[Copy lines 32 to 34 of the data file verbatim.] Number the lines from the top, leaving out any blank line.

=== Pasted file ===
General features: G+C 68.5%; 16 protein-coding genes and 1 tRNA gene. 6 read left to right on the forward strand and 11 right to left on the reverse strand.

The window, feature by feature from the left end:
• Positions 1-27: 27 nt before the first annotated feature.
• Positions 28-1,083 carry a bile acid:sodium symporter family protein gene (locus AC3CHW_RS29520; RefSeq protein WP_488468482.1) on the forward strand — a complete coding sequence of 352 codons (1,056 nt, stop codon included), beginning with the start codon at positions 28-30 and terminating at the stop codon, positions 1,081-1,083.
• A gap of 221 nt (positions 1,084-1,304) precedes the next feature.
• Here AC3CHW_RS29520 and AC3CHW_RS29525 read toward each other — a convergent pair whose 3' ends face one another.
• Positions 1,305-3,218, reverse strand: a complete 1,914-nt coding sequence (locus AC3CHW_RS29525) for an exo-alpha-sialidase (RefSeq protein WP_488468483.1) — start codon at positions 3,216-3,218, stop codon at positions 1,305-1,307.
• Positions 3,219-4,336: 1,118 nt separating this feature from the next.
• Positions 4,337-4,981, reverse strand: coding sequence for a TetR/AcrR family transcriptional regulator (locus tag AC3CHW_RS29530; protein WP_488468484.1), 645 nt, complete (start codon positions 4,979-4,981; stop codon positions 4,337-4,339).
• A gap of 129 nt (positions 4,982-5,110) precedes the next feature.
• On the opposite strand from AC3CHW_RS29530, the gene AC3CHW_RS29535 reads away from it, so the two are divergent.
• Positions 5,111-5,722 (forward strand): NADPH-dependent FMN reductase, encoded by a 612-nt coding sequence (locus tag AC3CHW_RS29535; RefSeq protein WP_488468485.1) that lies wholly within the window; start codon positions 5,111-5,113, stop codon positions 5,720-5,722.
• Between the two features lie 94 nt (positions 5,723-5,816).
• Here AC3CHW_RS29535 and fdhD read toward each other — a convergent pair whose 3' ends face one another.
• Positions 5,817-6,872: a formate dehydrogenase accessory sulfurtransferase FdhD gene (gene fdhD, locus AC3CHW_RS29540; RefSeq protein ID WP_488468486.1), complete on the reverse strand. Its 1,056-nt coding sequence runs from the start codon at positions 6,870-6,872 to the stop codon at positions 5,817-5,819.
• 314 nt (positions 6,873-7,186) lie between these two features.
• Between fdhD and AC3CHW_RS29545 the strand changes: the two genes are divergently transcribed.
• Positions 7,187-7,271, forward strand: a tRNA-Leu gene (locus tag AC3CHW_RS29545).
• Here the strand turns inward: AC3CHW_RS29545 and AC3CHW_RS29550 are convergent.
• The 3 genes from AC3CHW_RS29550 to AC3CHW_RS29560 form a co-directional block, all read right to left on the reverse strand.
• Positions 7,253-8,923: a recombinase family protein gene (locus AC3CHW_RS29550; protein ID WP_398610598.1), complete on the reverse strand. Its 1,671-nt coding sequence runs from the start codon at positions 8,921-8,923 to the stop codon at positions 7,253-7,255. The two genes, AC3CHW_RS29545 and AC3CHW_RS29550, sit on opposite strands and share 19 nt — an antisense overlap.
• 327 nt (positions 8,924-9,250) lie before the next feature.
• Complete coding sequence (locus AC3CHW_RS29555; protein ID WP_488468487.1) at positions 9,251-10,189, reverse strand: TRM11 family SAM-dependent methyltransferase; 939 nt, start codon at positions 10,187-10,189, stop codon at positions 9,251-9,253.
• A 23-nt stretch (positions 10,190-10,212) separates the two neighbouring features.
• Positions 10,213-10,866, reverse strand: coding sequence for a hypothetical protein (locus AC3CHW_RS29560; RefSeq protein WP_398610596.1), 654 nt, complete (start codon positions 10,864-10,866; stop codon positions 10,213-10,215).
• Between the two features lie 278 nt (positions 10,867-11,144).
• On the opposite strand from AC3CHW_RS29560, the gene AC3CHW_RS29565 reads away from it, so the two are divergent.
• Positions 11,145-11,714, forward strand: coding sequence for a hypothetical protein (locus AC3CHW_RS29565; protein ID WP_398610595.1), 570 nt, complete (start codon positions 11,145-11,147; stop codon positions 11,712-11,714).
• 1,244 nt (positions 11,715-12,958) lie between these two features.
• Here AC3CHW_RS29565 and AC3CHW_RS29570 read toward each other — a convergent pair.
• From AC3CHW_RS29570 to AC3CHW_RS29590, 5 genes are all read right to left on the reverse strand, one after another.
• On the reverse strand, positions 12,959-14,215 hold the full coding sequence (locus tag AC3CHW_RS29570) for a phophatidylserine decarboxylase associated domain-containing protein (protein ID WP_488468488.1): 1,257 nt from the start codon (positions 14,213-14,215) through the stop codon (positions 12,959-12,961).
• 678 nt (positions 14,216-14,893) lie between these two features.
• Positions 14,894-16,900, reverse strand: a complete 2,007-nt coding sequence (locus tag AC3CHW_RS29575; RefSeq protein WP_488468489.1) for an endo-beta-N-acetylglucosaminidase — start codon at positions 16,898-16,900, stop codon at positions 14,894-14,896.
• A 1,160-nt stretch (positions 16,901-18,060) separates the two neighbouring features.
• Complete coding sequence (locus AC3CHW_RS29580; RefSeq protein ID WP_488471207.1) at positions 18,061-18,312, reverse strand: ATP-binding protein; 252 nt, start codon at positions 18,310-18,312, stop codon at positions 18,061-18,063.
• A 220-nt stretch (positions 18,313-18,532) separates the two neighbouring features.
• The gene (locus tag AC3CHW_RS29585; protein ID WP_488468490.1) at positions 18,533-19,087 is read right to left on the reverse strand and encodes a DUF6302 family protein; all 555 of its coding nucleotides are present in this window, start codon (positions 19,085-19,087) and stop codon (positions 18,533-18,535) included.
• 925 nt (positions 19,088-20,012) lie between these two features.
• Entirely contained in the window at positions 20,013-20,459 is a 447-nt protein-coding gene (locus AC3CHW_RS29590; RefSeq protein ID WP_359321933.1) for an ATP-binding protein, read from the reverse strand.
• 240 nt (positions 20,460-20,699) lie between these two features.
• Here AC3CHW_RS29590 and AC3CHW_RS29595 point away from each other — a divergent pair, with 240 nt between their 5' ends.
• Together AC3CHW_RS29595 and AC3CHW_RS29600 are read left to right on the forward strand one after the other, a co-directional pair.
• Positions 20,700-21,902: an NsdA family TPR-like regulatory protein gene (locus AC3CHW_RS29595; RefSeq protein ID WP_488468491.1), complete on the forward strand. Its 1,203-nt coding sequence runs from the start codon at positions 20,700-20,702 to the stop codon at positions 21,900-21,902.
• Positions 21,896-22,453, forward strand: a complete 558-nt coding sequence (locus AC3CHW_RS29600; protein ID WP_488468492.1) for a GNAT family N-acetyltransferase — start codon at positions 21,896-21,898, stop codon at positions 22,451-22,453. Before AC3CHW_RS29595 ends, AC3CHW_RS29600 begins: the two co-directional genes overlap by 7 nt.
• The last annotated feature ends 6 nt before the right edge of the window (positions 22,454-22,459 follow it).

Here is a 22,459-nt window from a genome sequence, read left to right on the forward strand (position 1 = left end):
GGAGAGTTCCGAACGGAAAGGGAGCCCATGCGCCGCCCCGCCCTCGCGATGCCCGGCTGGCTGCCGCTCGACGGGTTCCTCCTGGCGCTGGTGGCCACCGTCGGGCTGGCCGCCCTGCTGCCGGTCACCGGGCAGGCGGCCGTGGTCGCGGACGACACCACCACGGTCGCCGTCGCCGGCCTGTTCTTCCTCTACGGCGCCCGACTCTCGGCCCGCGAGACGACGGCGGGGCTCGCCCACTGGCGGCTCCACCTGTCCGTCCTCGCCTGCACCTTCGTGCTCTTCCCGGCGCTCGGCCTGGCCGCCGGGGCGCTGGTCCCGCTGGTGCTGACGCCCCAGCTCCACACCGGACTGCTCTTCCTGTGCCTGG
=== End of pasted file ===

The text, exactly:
• On the reverse strand, positions 12,959-14,215 hold the full coding sequence (locus tag AC3CHW_RS29570) for a phophatidylserine decarboxylase associated domain-containing protein (protein ID WP_488468488.1): 1,257 nt from the start codon (positions 14,213-14,215) through the stop codon (positions 12,959-12,961).
• 678 nt (positions 14,216-14,893) lie between these two features.
• Positions 14,894-16,900, reverse strand: a complete 2,007-nt coding sequence (locus tag AC3CHW_RS29575; RefSeq protein WP_488468489.1) for an endo-beta-N-acetylglucosaminidase — start codon at positions 16,898-16,900, stop codon at positions 14,894-14,896.